She slammed down the phone and called one. But Nellie was unsympathetic. She finally offered to buy Adriana’s portion of the orchid. “Just get away from there,” Nellie demanded. Now though, it was Adriana who refused to sell. The orchard was done for and she was going to watch it wither until the very end. The sun set and she stared at the trees. In the moonlight, they were little more than a gnarled silhouette. Still they howled at her, challenging her to approach. She should have ignored it, but she was seething and brazenly followed its cry.
At the entrance to the orchard, she had to get out of her father’s truck to clear a path through the fallen trees. When she started to drive again, branches whipped against the roof and the windows. The air was thick with the stench of plague. The orchard was blurred and indistinct; decay had seemed to rearrange it. There were new clearings and the road was not where it should have been. Other trees had been falling and their brambled fingers tangled the tires, finally forcing her to stop.
She put the car in reverse, but right then one of the flailing branches crashed through the back window, sprinkling glass everywhere. Adriana cried out and fought with the car door until it opened. She toppled onto the orchard floor. There was no stopping her then. Now her resolve was an affliction and with fury, she grabbed the container of kerosene off the back of the truck. She doused the trees, which responded by shaking with rage. Apples rained down upon her. Adriana was pummeled, but she did not stop as the kerosene turned the dirt into dark incendiary muck.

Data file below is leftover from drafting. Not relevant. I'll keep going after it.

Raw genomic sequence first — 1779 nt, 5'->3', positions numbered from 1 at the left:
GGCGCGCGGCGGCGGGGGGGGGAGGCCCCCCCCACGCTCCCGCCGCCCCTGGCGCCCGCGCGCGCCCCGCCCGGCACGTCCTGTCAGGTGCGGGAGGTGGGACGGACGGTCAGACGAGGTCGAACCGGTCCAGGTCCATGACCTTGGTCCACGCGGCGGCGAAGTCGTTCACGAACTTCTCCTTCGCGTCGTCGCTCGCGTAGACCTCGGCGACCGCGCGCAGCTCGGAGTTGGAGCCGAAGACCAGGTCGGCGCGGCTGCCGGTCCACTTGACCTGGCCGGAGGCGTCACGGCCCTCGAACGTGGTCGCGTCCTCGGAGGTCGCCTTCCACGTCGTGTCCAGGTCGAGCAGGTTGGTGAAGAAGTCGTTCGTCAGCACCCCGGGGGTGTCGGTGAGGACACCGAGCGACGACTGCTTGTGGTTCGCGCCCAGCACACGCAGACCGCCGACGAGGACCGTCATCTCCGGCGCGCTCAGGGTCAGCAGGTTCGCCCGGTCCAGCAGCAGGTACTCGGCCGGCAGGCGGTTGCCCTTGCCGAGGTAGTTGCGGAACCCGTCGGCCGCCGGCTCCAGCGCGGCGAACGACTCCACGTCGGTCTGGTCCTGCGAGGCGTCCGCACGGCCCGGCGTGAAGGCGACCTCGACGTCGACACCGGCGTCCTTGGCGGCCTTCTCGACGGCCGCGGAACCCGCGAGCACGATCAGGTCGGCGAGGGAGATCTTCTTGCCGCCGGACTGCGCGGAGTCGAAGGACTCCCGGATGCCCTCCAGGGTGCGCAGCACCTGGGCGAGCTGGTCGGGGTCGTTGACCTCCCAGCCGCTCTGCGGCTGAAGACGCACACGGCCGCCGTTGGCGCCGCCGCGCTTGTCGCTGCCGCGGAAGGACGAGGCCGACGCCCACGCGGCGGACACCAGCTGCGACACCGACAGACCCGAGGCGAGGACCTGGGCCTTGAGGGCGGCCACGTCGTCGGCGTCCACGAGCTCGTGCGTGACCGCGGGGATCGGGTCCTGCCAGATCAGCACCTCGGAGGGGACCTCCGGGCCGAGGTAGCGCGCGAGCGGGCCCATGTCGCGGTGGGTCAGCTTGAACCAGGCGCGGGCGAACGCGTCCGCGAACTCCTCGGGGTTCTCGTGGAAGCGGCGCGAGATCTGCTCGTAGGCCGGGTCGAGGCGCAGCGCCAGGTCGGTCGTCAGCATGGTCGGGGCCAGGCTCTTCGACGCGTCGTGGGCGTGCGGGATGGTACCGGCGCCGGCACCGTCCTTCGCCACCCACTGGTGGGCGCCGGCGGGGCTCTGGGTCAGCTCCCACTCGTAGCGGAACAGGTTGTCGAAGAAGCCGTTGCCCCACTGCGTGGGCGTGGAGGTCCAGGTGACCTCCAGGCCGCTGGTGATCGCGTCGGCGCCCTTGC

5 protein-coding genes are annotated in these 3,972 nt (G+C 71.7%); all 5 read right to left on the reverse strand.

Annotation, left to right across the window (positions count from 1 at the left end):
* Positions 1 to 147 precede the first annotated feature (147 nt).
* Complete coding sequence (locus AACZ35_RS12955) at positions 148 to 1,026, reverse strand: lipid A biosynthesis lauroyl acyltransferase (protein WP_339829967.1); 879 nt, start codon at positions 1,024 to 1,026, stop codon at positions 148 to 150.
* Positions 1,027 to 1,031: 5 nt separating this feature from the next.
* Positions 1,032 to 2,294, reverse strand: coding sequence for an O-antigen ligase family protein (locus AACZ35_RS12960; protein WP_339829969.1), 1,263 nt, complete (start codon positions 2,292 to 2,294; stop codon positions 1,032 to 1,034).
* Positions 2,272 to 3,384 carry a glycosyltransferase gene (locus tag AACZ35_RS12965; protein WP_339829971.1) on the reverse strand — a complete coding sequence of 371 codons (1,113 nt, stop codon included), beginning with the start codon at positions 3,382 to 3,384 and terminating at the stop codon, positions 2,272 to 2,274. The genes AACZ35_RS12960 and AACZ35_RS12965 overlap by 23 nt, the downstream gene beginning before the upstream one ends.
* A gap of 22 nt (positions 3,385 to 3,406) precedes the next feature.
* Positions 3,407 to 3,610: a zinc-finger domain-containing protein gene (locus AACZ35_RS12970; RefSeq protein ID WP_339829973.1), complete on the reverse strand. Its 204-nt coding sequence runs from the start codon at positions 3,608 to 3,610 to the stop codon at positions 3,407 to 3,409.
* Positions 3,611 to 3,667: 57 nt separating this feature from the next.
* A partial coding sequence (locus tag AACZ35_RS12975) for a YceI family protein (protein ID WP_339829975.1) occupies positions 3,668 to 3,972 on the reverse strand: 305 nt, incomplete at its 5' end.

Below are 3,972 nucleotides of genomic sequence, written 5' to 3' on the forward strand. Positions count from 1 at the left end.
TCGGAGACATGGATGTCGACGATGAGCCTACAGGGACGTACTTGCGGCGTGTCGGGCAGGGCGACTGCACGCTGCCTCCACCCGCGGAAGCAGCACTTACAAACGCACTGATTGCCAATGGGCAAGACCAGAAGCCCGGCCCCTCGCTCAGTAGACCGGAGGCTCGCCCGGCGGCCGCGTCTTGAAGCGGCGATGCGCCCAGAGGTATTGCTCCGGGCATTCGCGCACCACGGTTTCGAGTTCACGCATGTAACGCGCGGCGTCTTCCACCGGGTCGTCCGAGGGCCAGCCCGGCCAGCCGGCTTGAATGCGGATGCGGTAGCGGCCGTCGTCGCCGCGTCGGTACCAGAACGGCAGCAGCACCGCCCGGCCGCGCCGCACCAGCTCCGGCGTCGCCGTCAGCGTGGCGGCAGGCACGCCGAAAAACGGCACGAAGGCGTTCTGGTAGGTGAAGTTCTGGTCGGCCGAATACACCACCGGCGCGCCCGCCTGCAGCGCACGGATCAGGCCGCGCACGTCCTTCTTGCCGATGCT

From behind her, she heard a door slam. When she turned, she found the keys were now locked inside the car. She smiled smugly. The trees were trying to stop her, but they did not know she had her lighter with her. Just then though, the moon vanished behind the gathering clouds, and the only light was from the headlights, which were shining in the opposite direction. She fumbled in the dark, but her fingers were greased with kerosene. The lighter slipped to the ground. Something in the dark chuckled as she scrounged through the mud. In the pale glow of the truck’s headlights, she could see the apples sliding off their stems, rolling down the trees and circling towards her. She continued to claw at the ground, but suddenly all she could find were apples, nothing but apples, they were all rolling into her way on purpose and when they touched her, the blight they carried spread to her hands.